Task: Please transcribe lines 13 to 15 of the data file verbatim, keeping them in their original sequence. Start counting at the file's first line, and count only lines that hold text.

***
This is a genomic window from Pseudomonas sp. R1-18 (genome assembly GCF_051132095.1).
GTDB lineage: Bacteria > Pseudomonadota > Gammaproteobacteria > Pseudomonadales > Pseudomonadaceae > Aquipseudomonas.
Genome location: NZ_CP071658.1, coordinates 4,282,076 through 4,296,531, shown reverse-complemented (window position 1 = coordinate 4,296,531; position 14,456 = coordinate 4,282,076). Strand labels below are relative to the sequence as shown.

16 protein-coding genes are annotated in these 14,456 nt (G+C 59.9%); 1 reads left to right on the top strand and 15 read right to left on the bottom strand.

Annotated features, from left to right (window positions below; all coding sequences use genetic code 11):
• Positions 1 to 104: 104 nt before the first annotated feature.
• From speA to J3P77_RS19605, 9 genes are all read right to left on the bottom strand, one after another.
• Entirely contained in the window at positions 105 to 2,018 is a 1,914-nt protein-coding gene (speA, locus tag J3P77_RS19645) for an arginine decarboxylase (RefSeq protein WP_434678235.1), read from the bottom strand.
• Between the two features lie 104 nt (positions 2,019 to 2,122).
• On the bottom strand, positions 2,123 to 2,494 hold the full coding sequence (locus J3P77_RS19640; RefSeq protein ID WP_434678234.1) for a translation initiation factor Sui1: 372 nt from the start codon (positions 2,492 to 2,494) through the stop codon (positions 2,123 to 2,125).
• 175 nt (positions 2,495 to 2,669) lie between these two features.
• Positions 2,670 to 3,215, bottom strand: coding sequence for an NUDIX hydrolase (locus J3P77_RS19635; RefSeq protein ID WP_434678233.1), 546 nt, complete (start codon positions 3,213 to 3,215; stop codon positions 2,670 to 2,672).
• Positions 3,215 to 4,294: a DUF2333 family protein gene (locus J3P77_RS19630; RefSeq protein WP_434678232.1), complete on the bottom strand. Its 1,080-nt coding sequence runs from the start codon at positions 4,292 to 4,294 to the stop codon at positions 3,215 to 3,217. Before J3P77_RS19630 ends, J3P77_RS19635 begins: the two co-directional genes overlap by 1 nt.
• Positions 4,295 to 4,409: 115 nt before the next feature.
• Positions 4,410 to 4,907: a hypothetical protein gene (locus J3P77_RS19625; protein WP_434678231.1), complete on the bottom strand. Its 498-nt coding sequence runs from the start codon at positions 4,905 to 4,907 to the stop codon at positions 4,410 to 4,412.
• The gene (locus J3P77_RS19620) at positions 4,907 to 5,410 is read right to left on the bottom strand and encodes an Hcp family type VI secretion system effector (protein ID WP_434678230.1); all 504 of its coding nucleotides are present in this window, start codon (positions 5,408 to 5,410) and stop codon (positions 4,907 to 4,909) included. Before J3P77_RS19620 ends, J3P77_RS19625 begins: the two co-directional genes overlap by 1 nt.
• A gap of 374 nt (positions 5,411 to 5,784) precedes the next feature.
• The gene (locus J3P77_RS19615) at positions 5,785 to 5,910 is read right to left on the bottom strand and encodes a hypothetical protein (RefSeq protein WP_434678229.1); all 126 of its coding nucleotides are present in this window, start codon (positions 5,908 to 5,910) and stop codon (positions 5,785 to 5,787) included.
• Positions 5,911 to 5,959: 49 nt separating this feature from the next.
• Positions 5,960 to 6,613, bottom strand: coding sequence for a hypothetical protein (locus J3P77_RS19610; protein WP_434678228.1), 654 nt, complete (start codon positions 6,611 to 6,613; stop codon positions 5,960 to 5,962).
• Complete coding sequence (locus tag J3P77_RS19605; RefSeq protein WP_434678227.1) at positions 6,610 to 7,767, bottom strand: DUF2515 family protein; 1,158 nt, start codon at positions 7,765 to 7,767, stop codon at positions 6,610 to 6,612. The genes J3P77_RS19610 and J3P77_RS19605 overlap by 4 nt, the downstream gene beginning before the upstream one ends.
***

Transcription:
• Positions 3,215 to 4,294: a DUF2333 family protein gene (locus J3P77_RS19630; RefSeq protein WP_434678232.1), complete on the bottom strand. Its 1,080-nt coding sequence runs from the start codon at positions 4,292 to 4,294 to the stop codon at positions 3,215 to 3,217. Before J3P77_RS19630 ends, J3P77_RS19635 begins: the two co-directional genes overlap by 1 nt.
• Positions 4,295 to 4,409: 115 nt before the next feature.
• Positions 4,410 to 4,907: a hypothetical protein gene (locus J3P77_RS19625; protein WP_434678231.1), complete on the bottom strand. Its 498-nt coding sequence runs from the start codon at positions 4,905 to 4,907 to the stop codon at positions 4,410 to 4,412.